The Confession of Isobel Gowdie
Piano Concerto No.21 in C, K467
Symphony No.4 in F minor, Op.36
Mitsuko Uchida (piano)
London Symphony Orchestra
Sir Colin Davis
Reviewed by: Colin Clarke
Reviewed: 3 March, 2007
Venue: Barbican Hall, London
Recently at the Queen Elizabeth Hall, Colin Currie and the London Philharmonic presented what must surely be James MacMillan’s most frequently performed piece, the percussion concerto Veni, Veni Emanuel. Over the river at the Barbican Centre, it was the London Symphony’s turn with the massive orchestral work The Confession of Isobel Gowdie (which it and Sir Colin Davis had performed a week or so before). I last heard this work in the same hall as part of the January 2005 BBC Symphony MacMillan Weekend, “Darkness into Light” (itself an apt description of ‘Gowdie’!).
The work centres on a ‘witch’ (Gowdie), who confessed to a baptism by the devil and belonging to a coven of thirteen, among other ‘witchy’ misdemeanours; MacMillan ends his work with “a prayer for the murdered woman” and hands this to the listener as ‘the Requiem that Isobel Gowdie never had’. The work moves from darkness to string halos of light. The hard edges of MacMillan’s writing, on paper at least, seemed to place it outside of Sir Colin Davis’s repertoire. If there was a failing, it lay in the tendency of any hint of melody to be emphasised and over-Romanticised. Edges were often blunted, and wind, brass and percussion staccato chords could have been punchier. Yet set against this was the carefully graded textural build-up of the opening (set in deepest purple, for those who hear in colours) and the fact that many individual strands were clearly identifiable at the work’s main climax. The sudden post-apocalyptic warmth of the lower strings was very effective, too.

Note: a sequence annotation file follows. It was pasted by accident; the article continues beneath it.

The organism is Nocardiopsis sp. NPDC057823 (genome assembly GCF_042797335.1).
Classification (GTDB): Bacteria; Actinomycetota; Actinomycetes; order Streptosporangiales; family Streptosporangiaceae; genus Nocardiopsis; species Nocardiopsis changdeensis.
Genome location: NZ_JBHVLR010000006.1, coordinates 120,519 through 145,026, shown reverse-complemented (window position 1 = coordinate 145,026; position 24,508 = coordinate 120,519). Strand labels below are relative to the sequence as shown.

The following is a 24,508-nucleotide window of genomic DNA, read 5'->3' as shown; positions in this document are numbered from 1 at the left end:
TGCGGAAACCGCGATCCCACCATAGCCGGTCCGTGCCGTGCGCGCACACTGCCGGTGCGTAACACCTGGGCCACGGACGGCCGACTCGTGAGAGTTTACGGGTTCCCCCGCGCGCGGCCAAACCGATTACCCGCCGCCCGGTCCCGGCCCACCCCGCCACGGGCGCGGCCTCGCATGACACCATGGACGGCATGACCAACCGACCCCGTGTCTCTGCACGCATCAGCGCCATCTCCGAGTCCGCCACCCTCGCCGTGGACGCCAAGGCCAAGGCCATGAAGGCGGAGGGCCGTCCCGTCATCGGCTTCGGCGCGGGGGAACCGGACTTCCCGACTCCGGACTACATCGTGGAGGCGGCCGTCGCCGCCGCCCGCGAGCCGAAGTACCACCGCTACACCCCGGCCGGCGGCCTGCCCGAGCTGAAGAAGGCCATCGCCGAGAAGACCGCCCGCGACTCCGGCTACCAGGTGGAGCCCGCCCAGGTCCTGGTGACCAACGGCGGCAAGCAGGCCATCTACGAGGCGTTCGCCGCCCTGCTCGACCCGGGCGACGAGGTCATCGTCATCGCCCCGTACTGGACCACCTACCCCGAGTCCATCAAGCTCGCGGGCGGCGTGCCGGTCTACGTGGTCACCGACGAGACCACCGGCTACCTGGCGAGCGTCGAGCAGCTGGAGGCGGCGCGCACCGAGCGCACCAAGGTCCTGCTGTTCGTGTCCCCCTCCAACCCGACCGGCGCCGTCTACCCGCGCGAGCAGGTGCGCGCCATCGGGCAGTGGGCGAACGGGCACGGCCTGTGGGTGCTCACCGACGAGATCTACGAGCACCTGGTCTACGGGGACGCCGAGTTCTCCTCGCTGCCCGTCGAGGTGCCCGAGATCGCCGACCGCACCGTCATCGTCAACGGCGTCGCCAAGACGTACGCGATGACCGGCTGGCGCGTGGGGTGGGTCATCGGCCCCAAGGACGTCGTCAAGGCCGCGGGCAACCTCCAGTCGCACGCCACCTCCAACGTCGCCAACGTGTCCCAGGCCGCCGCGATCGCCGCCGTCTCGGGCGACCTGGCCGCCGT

It would be difficulty to imagine a greater contrast in pieces than that between the MacMillan and Mozart’s most popular piano concerto. In between, during platform manoeuvres, there was a slide-show on large screens placed either side of the platform to help celebrate the Barbican Centre’s 25th-anniversary.
The difference between these first two works was perhaps mirrored when comparing soloist and conductor in the concerto. Davis’s orchestral exposition was rather heavy, its only real virtue being something of a sense of anticipation before the piano’s entrance. Uchida, one of the most reliable pianists, stood in high contrast as she delivered the solo part with the utmost sense of rightness. Everything seemed perfectly judged and graded; the more mysterious harmonic excursions were magical, with the cadenza full of risks. The famous “Elvira Madigan” Andante mirrored the first movement, with ill-balanced woodwinds setting off Uchida’s exquisitely sung line (astonishing finger legato here). Her left-hand sforzandos came as a surprise at one point (underlining the violins’ accents). Less surprising was her tasteful approach to added ornamentation. The delightful finale stressed fluency. Uchida’s tumbledown scales spoke of pure joie de vivre and, in a bid to prove they had woken up, the woodwinds provided delightful conversation with Uchida.
Colin Davis is not immediately associated with Tchaikovsky, either.In the event, although one’s whole jaw dropped regularly at the LSO’s expertise, there was little special about this interpretation. Textures in the first movement were occasionally muddied and, despite cutting through the orchestra adequately, the trombones towards the end lacked essential doom-laden edge. Only Rachel Gough’s superb bassoon solos, beautifully presented, will linger in the memory here, as will the charming oboe solos of the Andantino in modo canzona. Careful balancing in the scherzo was not enough to disguise the distinctly under-tempo approach (it sounded like a practice speed!); the finale, beginning with a thunk, as opposed to a blaze of light, emerged in colouristic terms as a sort of muddied yellow. Contrasts could have been far starker. Some interesting hints of string portamento and an undeniably exciting close were not enough to compensate for the shortcomings, though.